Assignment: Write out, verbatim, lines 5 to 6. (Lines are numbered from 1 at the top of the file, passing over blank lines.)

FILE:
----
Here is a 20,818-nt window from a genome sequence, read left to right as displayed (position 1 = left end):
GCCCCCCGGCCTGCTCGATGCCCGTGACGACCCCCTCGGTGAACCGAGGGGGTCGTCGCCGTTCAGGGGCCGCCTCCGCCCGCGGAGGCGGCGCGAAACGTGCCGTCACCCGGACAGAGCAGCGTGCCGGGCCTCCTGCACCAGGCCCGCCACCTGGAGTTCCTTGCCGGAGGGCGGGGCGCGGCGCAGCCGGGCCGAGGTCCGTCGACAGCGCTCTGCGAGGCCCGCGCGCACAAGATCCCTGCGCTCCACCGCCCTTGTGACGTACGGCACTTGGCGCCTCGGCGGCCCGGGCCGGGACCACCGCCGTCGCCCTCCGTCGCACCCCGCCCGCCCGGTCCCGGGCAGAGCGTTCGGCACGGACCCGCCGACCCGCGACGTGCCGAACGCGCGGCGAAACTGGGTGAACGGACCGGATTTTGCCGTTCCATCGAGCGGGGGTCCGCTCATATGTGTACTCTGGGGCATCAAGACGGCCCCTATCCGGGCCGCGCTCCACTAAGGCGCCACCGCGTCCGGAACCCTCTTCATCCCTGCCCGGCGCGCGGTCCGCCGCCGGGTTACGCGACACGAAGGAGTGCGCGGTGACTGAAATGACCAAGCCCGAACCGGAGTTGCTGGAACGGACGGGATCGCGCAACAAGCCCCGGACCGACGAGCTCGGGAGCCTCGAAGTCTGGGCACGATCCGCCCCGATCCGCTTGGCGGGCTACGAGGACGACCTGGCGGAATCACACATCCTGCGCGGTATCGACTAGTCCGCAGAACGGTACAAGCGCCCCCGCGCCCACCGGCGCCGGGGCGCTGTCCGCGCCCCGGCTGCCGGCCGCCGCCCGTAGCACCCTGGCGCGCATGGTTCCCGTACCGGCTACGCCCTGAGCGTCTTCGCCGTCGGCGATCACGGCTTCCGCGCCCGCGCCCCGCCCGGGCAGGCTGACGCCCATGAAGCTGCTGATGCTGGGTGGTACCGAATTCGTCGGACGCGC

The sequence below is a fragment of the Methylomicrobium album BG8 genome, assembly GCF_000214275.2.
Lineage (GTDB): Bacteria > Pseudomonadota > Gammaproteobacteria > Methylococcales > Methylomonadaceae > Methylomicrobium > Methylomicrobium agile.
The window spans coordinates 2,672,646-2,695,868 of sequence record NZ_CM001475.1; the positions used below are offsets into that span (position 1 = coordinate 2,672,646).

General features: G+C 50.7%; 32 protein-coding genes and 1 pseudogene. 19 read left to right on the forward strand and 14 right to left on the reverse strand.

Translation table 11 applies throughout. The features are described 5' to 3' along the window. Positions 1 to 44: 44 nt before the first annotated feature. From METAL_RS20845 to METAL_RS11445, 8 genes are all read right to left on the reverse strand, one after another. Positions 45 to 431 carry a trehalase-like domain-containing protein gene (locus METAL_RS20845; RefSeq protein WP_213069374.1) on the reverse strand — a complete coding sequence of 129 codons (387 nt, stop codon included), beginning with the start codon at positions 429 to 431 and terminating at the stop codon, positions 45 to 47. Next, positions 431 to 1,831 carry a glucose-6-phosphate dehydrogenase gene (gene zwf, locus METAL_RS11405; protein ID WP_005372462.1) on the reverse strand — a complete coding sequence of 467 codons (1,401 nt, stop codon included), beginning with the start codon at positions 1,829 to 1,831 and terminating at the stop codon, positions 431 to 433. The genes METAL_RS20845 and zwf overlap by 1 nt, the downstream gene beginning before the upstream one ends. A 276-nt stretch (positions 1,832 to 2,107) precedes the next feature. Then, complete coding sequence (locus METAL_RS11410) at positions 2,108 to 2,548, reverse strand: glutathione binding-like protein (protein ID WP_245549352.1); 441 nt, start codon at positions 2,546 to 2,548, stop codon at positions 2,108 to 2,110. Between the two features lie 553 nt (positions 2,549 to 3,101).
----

The window spans coordinates 2,672,646-2,695,868 of sequence record NZ_CM001475.1; the positions used below are offsets into that span (position 1 = coordinate 2,672,646).

General features: G+C 50.7%; 32 protein-coding genes and 1 pseudogene. 19 read left to right on the forward strand and 14 right to left on the reverse strand.